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Reconstructing Wonder

Chemistry Informing a Natural Theology


Timothy Weatherstone

The book uses scientific discipline of chemistry to inform a Natural Theology. While Natural Theology typically employs scientific analysis from Cosmology, Physics, Mathematics and at times Biology the author extends the subject. He refers to the perception of beauty to provide a conceptual framework linking aspects of Epistemology, Theology and Chemistry. The volume presents a working definition of Natural Theology and a new definition of Beauty that bridges the conceptual gaps between the humanities and the hard sciences.

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Chapter 3: Chemistry and Natural Theology


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Chapter 3:  Chemistry and Natural Theology

3.1  Appreciating Chemistry: the Historical Context and Contemporary Understandings

The title of this project derives in part from one of the Gifford lectures ‘Reconstructing Nature: the engagement of science and religion’ which far from wanting to argue for a particular conclusion sought instead to reinvigorate the interaction between science and religion (Brooke and Cantor, 2000, p. x-xi) by re-examining past science as historians, through the lenses of more recently developed disciplines including psychology, sociology, linguistics etc. The authors reject any ‘master-narrative’, describing the views of the founder of the Gifford lectures as anachronistic. They are keen to stress how both science and theology change over time, as do the very subjects the founder urged the lecturers to address. They describe the context the Edinburgh lawyer Lord Gifford came from, as being ‘highly religious’. In their first chapter the authors attempt to demonstrate that there is no hegemony of one over the other, of science as against theology. By their final chapter they are speculating on the effect on the future of their discipline, that of history and the historian watching the debate, of directed genetic change in the speculator, that is, the human agent. Thus the overall effect is to present an intellectual field that is shifting, as the field of view itself is shifting.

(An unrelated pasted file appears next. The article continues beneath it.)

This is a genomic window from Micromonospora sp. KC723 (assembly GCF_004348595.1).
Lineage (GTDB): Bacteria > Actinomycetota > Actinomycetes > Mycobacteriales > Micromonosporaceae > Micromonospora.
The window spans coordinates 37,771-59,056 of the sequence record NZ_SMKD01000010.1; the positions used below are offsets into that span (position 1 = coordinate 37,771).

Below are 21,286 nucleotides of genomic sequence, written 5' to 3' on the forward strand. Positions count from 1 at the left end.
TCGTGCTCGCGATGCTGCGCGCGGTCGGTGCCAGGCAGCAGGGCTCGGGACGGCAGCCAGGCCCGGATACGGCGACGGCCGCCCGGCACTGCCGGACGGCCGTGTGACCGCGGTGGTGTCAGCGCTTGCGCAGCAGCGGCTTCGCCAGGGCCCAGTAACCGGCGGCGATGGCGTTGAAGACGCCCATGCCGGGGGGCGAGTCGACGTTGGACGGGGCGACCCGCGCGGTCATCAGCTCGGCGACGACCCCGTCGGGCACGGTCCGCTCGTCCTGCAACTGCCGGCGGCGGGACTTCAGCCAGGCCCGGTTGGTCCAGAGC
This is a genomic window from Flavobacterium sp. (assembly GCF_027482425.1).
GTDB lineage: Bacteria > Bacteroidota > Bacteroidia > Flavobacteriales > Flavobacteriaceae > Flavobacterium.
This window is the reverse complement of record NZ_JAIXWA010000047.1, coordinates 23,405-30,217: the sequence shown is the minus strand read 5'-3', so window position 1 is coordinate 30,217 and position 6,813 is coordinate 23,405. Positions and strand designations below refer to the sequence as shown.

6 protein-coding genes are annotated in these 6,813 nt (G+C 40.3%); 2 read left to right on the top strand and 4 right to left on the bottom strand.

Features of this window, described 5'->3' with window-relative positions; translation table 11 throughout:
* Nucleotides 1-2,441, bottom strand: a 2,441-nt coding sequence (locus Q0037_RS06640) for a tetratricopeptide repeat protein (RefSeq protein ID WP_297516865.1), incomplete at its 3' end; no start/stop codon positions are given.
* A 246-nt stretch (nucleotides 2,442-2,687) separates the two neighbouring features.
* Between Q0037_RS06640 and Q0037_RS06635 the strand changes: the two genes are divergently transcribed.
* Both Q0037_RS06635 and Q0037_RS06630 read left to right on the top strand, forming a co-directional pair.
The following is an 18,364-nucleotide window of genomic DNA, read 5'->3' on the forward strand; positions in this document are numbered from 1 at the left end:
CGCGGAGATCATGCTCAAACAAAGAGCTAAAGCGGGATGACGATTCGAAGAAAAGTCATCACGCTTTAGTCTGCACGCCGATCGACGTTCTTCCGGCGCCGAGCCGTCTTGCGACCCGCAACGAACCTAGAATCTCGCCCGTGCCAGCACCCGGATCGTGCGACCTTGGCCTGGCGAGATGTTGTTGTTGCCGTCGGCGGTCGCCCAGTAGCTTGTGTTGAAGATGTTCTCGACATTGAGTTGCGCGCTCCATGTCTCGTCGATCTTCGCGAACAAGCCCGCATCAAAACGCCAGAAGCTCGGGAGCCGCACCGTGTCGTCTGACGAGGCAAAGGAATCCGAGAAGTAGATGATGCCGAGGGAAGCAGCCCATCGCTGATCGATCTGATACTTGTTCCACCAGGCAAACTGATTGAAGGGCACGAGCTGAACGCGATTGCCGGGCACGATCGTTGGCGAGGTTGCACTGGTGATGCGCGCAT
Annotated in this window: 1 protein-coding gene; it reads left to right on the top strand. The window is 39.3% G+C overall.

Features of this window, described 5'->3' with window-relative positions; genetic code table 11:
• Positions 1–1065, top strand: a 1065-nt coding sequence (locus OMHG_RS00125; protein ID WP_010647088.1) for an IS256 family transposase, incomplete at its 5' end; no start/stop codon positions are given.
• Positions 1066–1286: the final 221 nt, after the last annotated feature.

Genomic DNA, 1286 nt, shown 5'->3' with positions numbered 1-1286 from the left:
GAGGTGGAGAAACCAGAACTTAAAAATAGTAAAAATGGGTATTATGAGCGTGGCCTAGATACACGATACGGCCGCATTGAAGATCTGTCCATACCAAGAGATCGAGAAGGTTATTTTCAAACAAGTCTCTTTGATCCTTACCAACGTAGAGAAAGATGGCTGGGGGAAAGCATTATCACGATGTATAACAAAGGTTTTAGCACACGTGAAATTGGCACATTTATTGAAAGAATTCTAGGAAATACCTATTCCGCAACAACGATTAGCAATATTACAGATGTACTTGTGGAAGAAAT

Yet why should any of this matter in the current project which is enquiring whether chemistry might validly inform...

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